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Information on the village of Newstead in Scotland.
There was no National Health Service in those days. Doctors were paid by their patients for their services and most families joined an Insurance Society and paid into it weekly, or at intervals, to save against illness, also the rates and rent bills.
A dentist came to Melrose once a week and held a surgery in a local Hotel. An extraction cost 2/6d (12 ½ p). I don't know if it was supposed to be painless, but I do know that any extractions I had never were.
A Deaconess who lived with her housekeeper in a red roofed house in the village, called "The Cottage" was, I believe, engaged by the Presbytery to attend to the health and spiritual welfare of the community.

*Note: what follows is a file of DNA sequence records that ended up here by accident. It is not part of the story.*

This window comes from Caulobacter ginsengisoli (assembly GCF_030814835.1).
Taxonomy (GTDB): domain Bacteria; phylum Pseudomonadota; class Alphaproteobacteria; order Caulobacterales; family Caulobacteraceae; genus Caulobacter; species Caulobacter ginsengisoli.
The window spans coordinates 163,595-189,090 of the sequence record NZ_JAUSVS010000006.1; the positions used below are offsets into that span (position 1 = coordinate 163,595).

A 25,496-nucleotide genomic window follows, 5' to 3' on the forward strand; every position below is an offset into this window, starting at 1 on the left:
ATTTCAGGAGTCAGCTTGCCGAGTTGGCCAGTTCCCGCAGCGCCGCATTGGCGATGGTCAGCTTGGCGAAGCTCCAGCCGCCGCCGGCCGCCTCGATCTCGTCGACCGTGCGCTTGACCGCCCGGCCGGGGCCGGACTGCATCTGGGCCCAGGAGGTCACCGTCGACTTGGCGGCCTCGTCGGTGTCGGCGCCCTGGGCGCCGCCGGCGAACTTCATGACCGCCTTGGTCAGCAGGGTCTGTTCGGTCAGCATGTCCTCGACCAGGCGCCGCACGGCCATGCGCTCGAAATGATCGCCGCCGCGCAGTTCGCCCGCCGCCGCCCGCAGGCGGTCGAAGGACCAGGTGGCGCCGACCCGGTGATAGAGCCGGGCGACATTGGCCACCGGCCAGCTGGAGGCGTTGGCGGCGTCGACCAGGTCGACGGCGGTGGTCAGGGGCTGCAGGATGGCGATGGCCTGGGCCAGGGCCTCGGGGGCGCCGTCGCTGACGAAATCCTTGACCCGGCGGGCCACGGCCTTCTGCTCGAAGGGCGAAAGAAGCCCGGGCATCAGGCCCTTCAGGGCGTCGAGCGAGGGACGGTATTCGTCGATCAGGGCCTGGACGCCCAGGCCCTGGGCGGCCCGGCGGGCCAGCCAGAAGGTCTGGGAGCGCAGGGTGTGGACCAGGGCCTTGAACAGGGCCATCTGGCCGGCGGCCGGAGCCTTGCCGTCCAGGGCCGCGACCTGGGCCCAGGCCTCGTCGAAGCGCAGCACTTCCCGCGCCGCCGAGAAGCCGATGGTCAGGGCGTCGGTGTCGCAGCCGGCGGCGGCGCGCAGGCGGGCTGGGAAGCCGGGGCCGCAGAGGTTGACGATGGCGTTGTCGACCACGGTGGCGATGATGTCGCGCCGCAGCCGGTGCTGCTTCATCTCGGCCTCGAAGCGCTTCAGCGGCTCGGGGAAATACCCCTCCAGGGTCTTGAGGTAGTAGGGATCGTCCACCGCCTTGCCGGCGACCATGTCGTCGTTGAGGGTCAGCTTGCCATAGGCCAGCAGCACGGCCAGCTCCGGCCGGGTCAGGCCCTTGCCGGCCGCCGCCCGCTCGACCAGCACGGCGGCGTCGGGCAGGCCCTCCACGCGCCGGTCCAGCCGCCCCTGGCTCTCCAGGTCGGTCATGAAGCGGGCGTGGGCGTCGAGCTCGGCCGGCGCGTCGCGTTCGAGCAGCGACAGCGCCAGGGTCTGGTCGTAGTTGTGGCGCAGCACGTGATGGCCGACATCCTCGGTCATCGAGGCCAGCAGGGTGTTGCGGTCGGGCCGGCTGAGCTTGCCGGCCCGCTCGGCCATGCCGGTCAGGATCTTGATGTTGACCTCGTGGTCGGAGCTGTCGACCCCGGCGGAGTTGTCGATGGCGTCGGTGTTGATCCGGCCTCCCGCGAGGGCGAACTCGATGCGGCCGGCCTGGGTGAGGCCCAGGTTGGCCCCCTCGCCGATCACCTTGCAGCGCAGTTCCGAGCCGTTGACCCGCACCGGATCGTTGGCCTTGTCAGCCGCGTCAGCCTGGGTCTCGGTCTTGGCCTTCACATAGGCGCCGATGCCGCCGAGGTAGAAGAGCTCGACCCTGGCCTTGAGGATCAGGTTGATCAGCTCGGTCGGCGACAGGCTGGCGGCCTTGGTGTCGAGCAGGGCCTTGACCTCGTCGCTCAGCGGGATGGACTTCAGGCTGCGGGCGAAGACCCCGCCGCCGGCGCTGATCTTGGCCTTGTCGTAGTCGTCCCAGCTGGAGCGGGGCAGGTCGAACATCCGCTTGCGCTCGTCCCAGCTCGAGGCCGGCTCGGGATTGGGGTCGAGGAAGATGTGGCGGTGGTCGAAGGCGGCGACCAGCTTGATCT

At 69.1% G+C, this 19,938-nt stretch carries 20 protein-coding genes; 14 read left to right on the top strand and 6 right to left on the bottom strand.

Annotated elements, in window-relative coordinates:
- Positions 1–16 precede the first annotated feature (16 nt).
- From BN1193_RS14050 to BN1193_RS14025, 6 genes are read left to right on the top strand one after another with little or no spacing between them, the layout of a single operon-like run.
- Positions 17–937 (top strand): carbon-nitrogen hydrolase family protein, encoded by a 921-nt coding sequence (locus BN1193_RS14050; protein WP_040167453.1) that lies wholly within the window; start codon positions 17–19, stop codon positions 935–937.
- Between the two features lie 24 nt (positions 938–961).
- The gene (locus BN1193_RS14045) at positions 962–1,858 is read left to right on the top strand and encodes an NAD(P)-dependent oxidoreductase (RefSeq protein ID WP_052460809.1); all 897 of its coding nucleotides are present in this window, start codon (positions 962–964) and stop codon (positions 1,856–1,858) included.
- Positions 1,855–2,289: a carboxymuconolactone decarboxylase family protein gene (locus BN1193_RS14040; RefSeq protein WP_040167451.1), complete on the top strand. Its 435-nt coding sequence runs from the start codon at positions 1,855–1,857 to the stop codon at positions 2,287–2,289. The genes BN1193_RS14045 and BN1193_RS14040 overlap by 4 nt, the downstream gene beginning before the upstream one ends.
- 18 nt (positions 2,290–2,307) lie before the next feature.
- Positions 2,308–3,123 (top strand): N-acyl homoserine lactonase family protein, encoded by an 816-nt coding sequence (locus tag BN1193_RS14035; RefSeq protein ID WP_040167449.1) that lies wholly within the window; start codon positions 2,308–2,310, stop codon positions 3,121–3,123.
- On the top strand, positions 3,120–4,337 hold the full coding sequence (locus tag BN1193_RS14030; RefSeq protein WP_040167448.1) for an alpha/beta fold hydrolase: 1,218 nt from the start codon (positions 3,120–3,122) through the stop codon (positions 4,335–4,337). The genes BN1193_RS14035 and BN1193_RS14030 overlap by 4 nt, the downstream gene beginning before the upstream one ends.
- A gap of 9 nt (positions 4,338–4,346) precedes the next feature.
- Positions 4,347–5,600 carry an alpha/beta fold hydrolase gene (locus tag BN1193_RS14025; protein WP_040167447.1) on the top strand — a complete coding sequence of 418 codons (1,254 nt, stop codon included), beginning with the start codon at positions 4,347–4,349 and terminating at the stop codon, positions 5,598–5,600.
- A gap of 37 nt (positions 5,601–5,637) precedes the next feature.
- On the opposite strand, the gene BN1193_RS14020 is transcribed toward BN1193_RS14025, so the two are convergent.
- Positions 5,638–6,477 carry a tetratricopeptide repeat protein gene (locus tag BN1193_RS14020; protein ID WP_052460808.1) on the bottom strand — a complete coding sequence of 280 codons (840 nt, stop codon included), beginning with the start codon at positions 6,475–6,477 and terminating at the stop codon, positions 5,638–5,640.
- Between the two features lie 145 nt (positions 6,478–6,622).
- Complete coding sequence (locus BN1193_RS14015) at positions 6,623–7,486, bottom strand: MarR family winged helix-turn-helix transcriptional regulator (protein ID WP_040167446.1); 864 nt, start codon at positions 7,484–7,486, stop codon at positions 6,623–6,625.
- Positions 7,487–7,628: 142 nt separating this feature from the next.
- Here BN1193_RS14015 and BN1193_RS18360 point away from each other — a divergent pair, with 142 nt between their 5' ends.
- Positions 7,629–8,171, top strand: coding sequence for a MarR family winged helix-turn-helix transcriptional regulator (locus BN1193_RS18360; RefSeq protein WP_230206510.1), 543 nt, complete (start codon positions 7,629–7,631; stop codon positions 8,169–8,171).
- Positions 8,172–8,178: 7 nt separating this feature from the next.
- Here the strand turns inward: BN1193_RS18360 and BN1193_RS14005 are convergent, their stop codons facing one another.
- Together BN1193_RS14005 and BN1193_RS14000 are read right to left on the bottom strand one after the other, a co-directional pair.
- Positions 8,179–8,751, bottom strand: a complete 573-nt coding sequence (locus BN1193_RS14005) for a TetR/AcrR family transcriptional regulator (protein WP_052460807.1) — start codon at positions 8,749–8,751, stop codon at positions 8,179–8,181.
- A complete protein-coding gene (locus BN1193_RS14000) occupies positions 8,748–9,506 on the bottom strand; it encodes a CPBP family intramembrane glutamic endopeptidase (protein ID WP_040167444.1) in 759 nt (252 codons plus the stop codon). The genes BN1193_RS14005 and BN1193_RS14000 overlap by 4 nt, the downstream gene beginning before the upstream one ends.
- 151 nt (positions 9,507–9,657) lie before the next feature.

The Fever Hospital at that time always seemed to have a large number of patients, especially in the summer months. It had wards for diphtheria and scarlet fever. Diphtheria was a disease of the throat; it was a dreaded disease and often proved fatal.
The ambulance provided by the Health Authorities was a grim-looking affair. It had solid tyres and its outward appearance looked somewhat similar to the vehicles now used to transport horses from one point to another. A small window about one foot square was fixed near the upper part of the body of the vehicle, which must have provided light, as it was too high up to look out of.
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